As for fitting the neck to the pocket, the real issue is whether the pocket has gaps (too large for the neck) or the neck is too large for the pocket. If the case is the latter, you can enlarge the neck pocket to fit the Warmoth precisely. It's not an extemely tough project but it IS one that needs a skilled craftsman to do correctly. If the neck pocket has gaps (too large) you can still do a fix by adding wood to the pocket and then rerouting for the Warmoth shape. Again, not too tough a project but if you don't have some confidence with the process, it would be best to leave it to a pro.

    Don't be thrown by the additional fretboard that overhangs on Warmoth necks. This is simply a fretboard extension and doesn't have an effect on scale length.

    When I design a bass, I start with the neck heel shape first. I put the neck on my scanner and get a "picture" of it for tracing and making a template for routing. I also establish the centerline in this process. Then I will make a routing template with tempered hardboard or aluminum. By the way, establishing the distance of the neck from the bridge is best done by measuring like chasarms has said but only go to the 12th fret (17" from the bridge). This is a little easier than trying to hold the neck while measuring the full length of the neck.
     
  6. Ampig

    Ampig Supporting Member

    The neck fits tight side to side. The original routing goes farther into the body than is needed for the Warmouth neck. If the gap between the end of the neck and the body is not critical, why can't I move the placement of the neck plate forward away from the end of the neck? Also is there any need to fill the gap between the neck heel and the end of the pocket?
    Please clarify this .....It's 34" from the nut to the center of the bridge saddle adjustments or 17.5" from the 12th fret to the center of the bridge saddle adjustments?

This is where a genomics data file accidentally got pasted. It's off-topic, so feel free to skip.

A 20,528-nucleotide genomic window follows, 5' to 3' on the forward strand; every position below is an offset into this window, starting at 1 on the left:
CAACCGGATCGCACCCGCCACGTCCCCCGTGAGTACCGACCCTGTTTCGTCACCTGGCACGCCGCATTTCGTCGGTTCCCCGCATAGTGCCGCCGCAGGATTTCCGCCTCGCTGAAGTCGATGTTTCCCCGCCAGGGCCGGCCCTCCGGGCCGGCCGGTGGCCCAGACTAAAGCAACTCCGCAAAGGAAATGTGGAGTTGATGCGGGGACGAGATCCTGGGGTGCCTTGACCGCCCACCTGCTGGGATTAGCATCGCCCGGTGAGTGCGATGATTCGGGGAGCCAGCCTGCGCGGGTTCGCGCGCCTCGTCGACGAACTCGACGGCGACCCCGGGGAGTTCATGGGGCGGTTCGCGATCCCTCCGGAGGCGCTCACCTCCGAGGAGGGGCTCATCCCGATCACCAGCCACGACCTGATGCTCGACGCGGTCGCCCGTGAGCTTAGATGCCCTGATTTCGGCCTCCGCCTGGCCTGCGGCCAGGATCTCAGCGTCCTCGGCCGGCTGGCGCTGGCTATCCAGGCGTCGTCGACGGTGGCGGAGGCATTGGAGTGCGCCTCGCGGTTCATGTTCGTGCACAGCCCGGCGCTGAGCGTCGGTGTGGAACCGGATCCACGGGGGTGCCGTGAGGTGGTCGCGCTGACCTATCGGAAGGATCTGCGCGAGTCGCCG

7. I beg your pardon ampig...Half of a 34" scale is 17" and not 17½" !

    :bangs head on keyboard:

    I've been working diligently on a 35" scale project and have had that in the front of my mind for several days. Sorry for the confusion.

    I think you are in a good position from how I read your post. Since the neck fits tight on the sides that's a good thing. The small gap at the base of the neck could be covered by the extended fretboard. I've prepared a little diagram:

    [​IMG]

    If the shaded area is all the gap we are talking about AND your Warmoth, when in the neck pocket, seats down against the corners of the rout for the G&L, well, I wouldn't worry about it. The scale might just be right and all it would take is a saddle adjustment to fine tune. If the neck doesn't get all the way into the corners, it is a simple thing to relieve the width of the pocket a little to let the Warmoth slide further down into the pocket. You can simply use sandpaper (and a block!) to open up just that area.

    Try measuring this setup and get back to me with how far off the neck bolt is when the new neck is nestled against the corners of the body rout. I bet it is fairly close and problably doesn't need moving. You've described a 3rd mounting screw - that could be a problem since the Warmoth neck uses a heel adjusted truss rod. You'll have to be very careful in selecting a screw for this mount since it should be short enough not to get into the truss rod slot. It might be a good idea to scrap the 3 hole system, use a Fender style neck plate and go to a 4 bolt system.